R. Lucas Stamps (PhD, Southern Baptist Theological Seminary) is associate professor of Christian studies at the Clamp Divinity School of Anderson University in Anderson, South Carolina. He serves as an executive director for the Center for Baptist Renewal, a fellow for the Research Institute of the Ethics and Religious Liberty Commission, and a senior fellow for the Center for Ancient Christian Studies.

Bruce Baugus (PhD, Calvin Theological Seminary) is associate professor of philosophy and theology at Reformed Theological Seminary in Jackson, Mississippi. He serves as a teaching elder in the Presbyterian Church in America and is the editor of China’s Reforming Churches: Mission, Polity, and Ministry in the Next Christendom.

Read an Excerpt


"He Believed the Lord"

The Pedigree of Justification in the Pentateuch

Stephen Dempster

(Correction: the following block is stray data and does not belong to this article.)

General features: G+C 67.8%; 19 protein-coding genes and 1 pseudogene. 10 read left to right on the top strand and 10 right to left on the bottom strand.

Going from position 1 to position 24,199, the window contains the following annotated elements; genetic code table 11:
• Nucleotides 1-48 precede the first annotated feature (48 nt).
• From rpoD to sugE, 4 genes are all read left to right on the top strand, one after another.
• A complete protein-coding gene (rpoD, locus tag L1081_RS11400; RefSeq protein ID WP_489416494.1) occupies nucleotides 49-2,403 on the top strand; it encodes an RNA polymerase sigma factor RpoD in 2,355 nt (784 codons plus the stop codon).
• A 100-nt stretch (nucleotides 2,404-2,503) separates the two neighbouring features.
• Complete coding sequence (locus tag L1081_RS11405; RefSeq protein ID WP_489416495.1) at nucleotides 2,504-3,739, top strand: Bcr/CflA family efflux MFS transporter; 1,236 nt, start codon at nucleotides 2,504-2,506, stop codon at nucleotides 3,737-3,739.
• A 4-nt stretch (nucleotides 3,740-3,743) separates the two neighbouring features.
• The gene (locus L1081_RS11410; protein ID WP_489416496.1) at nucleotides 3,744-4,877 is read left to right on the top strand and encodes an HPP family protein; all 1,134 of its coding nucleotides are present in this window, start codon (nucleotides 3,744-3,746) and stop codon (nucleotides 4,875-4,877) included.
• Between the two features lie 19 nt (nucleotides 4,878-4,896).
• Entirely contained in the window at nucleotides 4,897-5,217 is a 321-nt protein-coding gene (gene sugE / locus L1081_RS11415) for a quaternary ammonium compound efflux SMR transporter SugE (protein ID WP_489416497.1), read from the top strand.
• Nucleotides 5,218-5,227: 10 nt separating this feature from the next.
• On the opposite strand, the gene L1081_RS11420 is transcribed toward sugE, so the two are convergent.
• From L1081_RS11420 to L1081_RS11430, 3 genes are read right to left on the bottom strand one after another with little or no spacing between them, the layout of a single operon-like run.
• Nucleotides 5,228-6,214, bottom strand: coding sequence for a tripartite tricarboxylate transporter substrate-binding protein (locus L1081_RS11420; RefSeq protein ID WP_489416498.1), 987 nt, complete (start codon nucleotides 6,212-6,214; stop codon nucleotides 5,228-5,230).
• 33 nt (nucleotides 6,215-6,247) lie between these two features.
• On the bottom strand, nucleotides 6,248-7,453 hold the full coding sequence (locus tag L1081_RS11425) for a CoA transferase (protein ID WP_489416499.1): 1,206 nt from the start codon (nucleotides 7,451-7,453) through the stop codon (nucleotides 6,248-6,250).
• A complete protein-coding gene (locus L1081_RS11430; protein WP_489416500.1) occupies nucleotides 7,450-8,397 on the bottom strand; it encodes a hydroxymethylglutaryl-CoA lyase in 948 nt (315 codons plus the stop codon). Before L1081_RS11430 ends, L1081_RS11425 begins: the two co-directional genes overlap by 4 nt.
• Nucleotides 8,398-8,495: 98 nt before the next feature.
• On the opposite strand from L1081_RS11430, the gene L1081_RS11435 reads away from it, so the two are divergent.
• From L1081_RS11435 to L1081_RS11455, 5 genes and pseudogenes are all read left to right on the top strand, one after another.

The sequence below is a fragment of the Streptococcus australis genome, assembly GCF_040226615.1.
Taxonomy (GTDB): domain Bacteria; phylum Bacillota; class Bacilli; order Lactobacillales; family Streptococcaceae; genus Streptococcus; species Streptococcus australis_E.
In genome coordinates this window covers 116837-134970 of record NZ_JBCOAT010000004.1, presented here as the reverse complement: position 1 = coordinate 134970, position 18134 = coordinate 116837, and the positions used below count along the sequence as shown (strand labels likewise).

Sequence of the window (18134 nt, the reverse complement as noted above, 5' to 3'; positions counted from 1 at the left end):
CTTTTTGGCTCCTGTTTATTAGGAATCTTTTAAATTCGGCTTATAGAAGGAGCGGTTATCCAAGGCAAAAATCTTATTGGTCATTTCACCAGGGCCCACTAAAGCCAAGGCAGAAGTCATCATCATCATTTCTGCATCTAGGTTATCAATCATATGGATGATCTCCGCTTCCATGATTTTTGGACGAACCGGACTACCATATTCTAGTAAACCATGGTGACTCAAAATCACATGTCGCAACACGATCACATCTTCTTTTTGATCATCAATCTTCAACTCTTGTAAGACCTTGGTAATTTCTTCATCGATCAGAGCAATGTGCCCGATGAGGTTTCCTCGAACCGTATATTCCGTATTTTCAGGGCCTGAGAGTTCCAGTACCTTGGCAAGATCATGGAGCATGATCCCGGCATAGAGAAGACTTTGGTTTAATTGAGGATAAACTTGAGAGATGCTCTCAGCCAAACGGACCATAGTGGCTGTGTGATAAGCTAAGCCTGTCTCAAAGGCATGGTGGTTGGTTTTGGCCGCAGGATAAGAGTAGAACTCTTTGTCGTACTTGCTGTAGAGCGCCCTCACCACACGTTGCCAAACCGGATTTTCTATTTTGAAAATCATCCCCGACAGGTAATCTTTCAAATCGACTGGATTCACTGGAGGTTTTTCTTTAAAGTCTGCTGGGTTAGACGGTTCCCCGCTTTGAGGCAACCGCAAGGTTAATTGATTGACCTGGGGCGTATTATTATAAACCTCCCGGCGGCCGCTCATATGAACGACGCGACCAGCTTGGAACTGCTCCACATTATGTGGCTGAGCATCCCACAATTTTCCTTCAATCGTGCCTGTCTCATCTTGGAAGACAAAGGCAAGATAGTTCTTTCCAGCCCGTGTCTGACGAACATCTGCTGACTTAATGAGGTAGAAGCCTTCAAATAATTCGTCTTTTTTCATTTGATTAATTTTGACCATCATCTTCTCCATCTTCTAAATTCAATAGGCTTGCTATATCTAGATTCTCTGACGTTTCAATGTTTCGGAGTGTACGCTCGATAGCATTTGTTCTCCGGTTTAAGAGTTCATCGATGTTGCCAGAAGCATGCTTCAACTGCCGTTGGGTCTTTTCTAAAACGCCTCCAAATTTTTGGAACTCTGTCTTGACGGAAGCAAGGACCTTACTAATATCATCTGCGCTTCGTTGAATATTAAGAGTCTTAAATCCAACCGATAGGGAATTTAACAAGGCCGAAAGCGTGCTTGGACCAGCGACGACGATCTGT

It is indisputable that the Pauline doctrine of justification is grounded in a reading of the Old Testament. The apostle did not create the doctrine ex nihilo. As with other doctrines formulated by New Testament authors, they have their start in Genesis if not in other parts of Israel's Scriptures. These sacred writings gave Paul common ground with his theological opponents. They never argued over the fact of their authority or their extent, but they did argue about their interpretation.

Paul uses a number of texts in seeking to prove his doctrine that God justifies the wicked through faith in Christ. But the most important for him is Genesis 15:6, where we read these words: "He [Abram] believed in the Lord, and he reckoned/credited it to him for righteousness." Paul cites this verse three times (Rom. 4:3, 22; Gal. 3:6; cf. Rom. 4:9), and it provides the conceptual substructure for his discussion of faith, grace, works, and law. In fact, one commentator's statement could be viewed as representative of many: "For Paul this Old Testament verse is the classic passage for justification by faith alone apart from the works of the law." And another is not far off the same mark: "Genesis 15:6 is the hermeneutical key for Paul's reading of Abraham's story, and the one act of Abraham that Paul ever emphasizes is Abraham's faith." Still another scholar in no way understates the significance of this verse: "No other Old Testament text has exercised such a compelling influence on the New Testament."